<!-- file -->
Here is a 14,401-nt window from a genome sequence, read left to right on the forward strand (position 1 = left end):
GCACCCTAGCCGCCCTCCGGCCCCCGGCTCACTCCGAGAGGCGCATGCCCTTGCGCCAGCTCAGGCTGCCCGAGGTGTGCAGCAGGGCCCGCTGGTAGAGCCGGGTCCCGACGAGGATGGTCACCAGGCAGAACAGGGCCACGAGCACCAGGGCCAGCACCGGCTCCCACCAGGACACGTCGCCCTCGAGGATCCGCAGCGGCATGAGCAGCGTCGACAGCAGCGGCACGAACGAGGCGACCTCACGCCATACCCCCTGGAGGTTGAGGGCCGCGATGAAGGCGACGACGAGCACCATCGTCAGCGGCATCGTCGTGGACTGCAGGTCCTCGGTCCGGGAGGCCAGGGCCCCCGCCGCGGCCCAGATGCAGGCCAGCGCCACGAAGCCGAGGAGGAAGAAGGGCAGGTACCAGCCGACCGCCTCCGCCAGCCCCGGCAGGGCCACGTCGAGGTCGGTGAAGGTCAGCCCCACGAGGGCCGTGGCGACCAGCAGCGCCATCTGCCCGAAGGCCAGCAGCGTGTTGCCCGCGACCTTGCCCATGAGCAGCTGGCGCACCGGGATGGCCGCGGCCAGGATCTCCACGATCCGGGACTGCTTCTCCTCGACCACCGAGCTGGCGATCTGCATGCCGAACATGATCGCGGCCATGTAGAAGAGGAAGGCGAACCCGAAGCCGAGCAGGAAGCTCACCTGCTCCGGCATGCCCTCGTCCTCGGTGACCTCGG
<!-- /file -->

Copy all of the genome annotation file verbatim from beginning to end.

Here is a 14,401-nt window from a genome sequence, read left to right on the forward strand (position 1 = left end):
GCACCCTAGCCGCCCTCCGGCCCCCGGCTCACTCCGAGAGGCGCATGCCCTTGCGCCAGCTCAGGCTGCCCGAGGTGTGCAGCAGGGCCCGCTGGTAGAGCCGGGTCCCGACGAGGATGGTCACCAGGCAGAACAGGGCCACGAGCACCAGGGCCAGCACCGGCTCCCACCAGGACACGTCGCCCTCGAGGATCCGCAGCGGCATGAGCAGCGTCGACAGCAGCGGCACGAACGAGGCGACCTCACGCCATACCCCCTGGAGGTTGAGGGCCGCGATGAAGGCGACGACGAGCACCATCGTCAGCGGCATCGTCGTGGACTGCAGGTCCTCGGTCCGGGAGGCCAGGGCCCCCGCCGCGGCCCAGATGCAGGCCAGCGCCACGAAGCCGAGGAGGAAGAAGGGCAGGTACCAGCCGACCGCCTCCGCCAGCCCCGGCAGGGCCACGTCGAGGTCGGTGAAGGTCAGCCCCACGAGGGCCGTGGCGACCAGCAGCGCCATCTGCCCGAAGGCCAGCAGCGTGTTGCCCGCGACCTTGCCCATGAGCAGCTGGCGCACCGGGATGGCCGCGGCCAGGATCTCCACGATCCGGGACTGCTTCTCCTCGACCACCGAGCTGGCGATCTGCATGCCGAACATGATCGCGGCCATGTAGAAGAGGAAGGCGAACCCGAAGCCGAGCAGGAAGCTCACCTGCTCCGGCATGCCCTCGTCCTCGGTGACCTCGG